1.3.7 The principle of subsidiarity

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Unit 1 Contents

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Whereas some of the other principles we just looked at can be studied more fully in Module A, the principle of subsidiarity is very important in this module.

The principle of subsidiarity is about justice because it insists that there are limits to the authority of central state institutions.  If a government breaches these limits, it causes injustice.

This principle draws attention to the fact some things are best not done by governments – for example, bringing up children and supplying ordinary goods and services through markets.  Children are best brought up in families, and goods and services are best supplied by businesses that have the relevant knowledge and skills.

This will seem a statement of common sense.  But it is really important because governments have power, and it can be very tempting and easy for people in power to take over areas of social life outside their proper remit.

The principle of subsidiarity says that this must not happen.  It comes from the Latin, subsidium, which means ‘help’.  The role of government in relation to areas of social life outside its direct competence is limited to providing help or assistance, for the sake of the common good.  But government must not absorb them into its own activity.

Rather, government should focus on the things that necessarily have to be done by governments.  Clear examples of these include: running an effective criminal justice system, and ensuring there are regulations that stop monopoly producers of goods abusing their position.

The principle of subsidiarity has a second dimension too.  As well as insisting that the state should not take over areas of social life outside its competence, it also opposes excessive centralization of state power at the national level, or, in Europe, at the EU level.  Rather, the principle of subsidiarity favours devolution of power to more local levels of government, wherever this is consistent with the common good.  In other words, it holds that state authority should be exercised at the most local level compatible with the common good, whether this is region, county, city, borough, district or parish.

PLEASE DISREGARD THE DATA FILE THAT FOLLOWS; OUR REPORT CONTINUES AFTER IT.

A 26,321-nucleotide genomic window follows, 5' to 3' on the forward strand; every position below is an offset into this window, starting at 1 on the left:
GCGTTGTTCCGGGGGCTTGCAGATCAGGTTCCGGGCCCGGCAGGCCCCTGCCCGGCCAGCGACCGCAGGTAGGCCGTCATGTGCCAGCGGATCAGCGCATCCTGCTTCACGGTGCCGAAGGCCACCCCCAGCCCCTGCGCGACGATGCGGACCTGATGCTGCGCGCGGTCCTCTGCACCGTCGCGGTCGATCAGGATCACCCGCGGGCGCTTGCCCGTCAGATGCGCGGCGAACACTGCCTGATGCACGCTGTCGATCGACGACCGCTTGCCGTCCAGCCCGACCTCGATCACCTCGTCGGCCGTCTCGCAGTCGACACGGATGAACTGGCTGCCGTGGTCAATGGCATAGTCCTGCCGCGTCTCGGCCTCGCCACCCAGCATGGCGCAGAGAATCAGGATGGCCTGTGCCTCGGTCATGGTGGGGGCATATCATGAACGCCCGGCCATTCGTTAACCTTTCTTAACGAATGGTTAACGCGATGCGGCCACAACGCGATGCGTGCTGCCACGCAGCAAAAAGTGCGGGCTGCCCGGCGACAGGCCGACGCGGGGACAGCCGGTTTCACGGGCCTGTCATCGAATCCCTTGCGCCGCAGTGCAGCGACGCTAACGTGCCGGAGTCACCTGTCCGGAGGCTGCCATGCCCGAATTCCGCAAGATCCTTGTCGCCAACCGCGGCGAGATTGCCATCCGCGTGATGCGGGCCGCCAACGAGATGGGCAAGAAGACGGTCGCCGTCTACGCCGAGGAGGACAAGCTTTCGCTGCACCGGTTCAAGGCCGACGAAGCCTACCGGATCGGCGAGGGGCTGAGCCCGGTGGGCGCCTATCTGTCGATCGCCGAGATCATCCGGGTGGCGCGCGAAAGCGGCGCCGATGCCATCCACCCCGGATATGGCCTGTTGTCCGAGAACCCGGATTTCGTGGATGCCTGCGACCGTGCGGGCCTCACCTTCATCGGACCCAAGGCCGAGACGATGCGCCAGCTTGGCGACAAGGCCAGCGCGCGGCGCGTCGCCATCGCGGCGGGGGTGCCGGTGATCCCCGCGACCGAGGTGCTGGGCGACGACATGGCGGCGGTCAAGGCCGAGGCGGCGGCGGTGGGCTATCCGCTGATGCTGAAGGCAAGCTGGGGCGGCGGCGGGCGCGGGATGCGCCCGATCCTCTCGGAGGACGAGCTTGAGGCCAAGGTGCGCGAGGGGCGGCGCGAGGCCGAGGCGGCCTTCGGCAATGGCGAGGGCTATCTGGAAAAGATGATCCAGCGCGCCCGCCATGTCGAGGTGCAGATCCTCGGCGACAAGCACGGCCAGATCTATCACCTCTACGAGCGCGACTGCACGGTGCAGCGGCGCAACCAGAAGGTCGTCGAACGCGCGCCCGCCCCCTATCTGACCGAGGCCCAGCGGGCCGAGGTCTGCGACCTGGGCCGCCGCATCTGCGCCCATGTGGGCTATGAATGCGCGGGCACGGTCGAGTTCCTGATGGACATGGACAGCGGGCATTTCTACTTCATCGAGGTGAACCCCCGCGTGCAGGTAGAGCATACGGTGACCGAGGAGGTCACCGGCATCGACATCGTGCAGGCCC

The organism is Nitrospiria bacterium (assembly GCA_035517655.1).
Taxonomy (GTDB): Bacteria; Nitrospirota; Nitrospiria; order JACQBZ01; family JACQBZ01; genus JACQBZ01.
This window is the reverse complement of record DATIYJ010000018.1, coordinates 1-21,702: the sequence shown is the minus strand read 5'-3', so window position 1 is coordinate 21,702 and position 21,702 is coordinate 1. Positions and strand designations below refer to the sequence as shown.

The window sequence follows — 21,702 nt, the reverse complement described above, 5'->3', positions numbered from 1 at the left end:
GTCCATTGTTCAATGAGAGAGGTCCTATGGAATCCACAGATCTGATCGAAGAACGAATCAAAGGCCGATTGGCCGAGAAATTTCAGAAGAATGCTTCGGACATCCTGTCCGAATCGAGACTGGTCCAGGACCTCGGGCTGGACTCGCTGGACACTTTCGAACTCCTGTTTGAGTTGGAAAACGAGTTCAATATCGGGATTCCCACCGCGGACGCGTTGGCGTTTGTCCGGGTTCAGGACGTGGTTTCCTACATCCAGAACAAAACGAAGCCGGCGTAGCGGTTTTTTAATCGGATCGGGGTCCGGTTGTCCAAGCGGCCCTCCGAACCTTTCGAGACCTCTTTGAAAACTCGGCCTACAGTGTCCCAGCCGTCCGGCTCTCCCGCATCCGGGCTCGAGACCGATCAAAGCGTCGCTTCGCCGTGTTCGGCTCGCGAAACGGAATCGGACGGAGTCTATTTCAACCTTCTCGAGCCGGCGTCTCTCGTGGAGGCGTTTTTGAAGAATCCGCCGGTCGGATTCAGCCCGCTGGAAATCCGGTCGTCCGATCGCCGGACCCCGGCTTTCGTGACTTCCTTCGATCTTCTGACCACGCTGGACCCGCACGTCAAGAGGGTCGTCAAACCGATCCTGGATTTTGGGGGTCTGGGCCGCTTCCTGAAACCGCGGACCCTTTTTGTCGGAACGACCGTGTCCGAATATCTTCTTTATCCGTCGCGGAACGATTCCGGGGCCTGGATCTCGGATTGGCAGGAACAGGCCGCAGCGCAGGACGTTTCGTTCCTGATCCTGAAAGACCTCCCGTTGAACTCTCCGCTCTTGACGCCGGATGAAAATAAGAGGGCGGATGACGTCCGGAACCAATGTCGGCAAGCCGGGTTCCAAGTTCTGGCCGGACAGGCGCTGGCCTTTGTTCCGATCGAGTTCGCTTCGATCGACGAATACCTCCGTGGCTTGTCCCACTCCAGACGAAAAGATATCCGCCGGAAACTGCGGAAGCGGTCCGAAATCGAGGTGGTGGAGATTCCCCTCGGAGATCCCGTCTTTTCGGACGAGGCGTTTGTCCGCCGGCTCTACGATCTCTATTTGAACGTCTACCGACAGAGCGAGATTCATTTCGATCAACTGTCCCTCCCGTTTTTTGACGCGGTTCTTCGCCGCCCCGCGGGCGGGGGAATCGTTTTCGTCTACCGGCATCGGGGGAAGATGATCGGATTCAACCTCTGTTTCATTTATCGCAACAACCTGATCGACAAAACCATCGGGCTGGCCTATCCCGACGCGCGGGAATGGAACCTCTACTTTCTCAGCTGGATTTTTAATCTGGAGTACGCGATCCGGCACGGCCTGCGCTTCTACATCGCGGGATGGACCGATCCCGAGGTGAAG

In light of the above outline, spend 10 minutes reading the section about subsidiarity in the Compendium.

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Reading (3pp)

Compendium, ##185-188 (Chap 4, sec IV)

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It is really important to see that the principle of subsidiarity is about the difference between ‘civil society’ and the ‘state’, as the beginning of this reading brings out.  Civil society is the term used to refer to the associations and enterprises of many kinds which are formed freely in societies, not by government.  Examples are: marriages, families, businesses, orchestras, youth groups, schools, trade associations, sports clubs, mutual societies.  All of these kinds of association have their own aims and institutional forms.  Subsidiarity says: the state must respect civil society’s freedom and not suppress it.

This principle can be seen as required by both the common good and by human dignity.  In relation to the common good, a family, a business or a tennis club could not be all it is supposed to be if government tried to direct all its activities.  Such bodies couldn’t then play their part in generating the common good.  They need to be free to do this themselves.  If the state takes over such groups and associations, it in fact subverts them – they can no longer be good in the way the common good requires.

Second, human dignity and the possibility of human fulfilment also generate the need for subsidiarity. Given that we all have different abilities and roles in life, there needs to be a wide range of associations and institutions in which people can participate, because these give settings in which persons can become fully human.

As noted above, the principle of subsidiarity is very important for this module on ‘Living in a Just and Free Society’.  Therefore we shall give it more attention, especially in Unit 3.

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End of 1.3.7

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Module B outline

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